Of the countries in Central America’s “northern triangle,” Honduras is the one that sends the most migrants to the United States. Already this year over 32,000 Honduran migrants have been deported from the United States, including more than 2,600 children. The country’s president, Juan Orlando Hernández (JOH), was supported by President Trump because he is a strongman willing to forcibly stop Honduran migrants from leaving the country. He even signed a misnamed “safe country” agreement implying that Honduras was a haven for asylum seekers. In return, Trump was willing to acquiesce in JOH’s disastrous domestic policies even though they are one of the main drivers for migrants to leave.
Now, with Honduran elections on November 28, the Biden administration must weigh contradicting factors in deciding how to handle Trump’s erstwhile ally. On the one hand, Honduras is strategically reliable and important to U.S. business interests; on the other, problems of state-condoned violence, corruption, and impunity are fostering both continued migration and the drug trade.
Honduras’s neoliberal economy and lax regulation allow the exploitation of the country’s natural resources at any cost to local communities. Honduras has low taxes, public services decimated by underfunding and corruption, and one of the continent’s biggest gaps between rich and poor. Although largely unmentioned in official discourse, such policies align with U.S. business interests and are not seen as a problem for U.S. foreign policy. Instead, it is the mixed economy and social programs of neighboring Nicaragua that are regarded as “an extraordinary and unusual threat” to U.S. security.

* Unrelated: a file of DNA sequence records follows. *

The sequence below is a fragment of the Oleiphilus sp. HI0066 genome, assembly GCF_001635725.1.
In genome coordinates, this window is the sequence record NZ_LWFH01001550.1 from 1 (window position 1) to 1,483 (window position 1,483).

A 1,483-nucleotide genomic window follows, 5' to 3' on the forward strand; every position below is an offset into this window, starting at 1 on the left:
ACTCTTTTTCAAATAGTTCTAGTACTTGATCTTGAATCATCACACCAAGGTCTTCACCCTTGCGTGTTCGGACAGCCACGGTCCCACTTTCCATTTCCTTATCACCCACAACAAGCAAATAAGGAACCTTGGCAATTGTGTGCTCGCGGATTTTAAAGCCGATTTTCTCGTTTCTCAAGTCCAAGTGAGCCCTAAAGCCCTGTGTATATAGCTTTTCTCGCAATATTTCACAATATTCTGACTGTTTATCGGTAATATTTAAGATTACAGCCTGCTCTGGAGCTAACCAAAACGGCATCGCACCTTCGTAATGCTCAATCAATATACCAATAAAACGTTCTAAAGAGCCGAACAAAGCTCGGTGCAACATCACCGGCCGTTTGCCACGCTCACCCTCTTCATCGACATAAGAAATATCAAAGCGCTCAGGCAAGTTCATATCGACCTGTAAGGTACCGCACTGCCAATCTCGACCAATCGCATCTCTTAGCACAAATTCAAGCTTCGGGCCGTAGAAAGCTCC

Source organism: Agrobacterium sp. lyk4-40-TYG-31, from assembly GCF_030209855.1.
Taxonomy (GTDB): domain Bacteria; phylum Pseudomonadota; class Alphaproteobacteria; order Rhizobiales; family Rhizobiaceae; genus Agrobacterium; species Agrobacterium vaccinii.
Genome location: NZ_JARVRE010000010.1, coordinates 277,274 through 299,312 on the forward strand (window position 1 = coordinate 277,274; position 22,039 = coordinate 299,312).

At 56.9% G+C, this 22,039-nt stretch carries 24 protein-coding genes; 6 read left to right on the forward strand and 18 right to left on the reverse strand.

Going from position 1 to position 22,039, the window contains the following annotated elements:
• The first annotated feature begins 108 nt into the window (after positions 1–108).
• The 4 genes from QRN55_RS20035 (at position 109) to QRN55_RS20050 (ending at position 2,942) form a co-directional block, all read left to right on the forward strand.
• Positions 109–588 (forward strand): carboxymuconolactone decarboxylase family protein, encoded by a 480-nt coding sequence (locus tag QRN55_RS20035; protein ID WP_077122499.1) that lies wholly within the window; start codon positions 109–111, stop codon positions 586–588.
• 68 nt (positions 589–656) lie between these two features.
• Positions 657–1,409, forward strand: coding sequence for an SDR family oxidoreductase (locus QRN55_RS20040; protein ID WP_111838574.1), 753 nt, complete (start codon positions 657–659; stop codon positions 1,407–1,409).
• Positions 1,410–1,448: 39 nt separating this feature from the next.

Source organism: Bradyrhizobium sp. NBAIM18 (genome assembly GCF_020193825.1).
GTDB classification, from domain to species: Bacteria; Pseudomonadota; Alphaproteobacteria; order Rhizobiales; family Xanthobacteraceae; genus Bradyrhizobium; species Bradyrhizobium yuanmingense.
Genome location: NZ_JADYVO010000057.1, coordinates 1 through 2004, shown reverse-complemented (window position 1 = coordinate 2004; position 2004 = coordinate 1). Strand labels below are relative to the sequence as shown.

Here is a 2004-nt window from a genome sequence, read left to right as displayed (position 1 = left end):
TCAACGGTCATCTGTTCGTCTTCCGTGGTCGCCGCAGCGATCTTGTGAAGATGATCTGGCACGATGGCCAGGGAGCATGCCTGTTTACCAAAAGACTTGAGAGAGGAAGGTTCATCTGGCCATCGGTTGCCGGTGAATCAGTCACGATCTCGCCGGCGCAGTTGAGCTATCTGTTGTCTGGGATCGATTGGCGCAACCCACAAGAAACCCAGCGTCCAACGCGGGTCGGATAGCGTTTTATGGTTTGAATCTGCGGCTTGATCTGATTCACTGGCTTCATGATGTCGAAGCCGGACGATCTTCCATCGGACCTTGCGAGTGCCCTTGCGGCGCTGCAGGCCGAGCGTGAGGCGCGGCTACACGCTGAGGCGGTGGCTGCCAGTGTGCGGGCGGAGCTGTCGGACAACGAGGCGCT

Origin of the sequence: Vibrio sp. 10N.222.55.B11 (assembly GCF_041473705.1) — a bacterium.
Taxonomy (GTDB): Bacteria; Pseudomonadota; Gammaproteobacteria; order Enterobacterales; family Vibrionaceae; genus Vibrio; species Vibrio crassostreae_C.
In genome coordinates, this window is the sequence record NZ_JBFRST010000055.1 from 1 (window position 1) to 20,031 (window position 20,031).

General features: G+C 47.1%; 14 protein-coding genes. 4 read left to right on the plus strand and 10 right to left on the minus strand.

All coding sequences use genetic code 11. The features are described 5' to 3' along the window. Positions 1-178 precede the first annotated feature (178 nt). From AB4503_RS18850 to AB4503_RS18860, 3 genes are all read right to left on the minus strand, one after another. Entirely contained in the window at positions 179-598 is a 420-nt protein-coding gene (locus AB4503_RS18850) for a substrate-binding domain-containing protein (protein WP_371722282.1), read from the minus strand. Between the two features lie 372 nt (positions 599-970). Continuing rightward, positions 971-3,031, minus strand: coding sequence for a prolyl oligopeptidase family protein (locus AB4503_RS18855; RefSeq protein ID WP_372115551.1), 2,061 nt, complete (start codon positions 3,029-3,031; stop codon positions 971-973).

Once seen as a “banana republic,” Honduras has long failed to meet the needs of most of its population. Recent blame for its failed governments extends back to Biden’s vice-presidency when, in 2009, Washington turned a blind eye to the military coup that deposed the left-of-center President Manuel Zelaya who had started to make economic and social reforms. After a short interregnum in which Zelaya attempted to return to power, Washington gave its approval for new elections. The National Party’s Porfirio “Pepe” Lobo was the winner, prompting a series of increasingly corrupt governments. Both Lobo and the former first lady, Rosa Elena Bonilla Avila, grossly abused their positions and were later sanctioned by the U.S. State Department. Lobo has so far escaped any charges, but his wife faces prison for defrauding a children’s charity of $505,000. A flawed election in 2013 brought JOH, now Lobo’s rival, to the presidency, and corruption intensified. In defiance of the Honduran constitution, JOH ran for and won a second term of office in 2017 in an election that was even more blatantly fraudulent than 2013. Twenty-four people were killed by police in the protests that followed.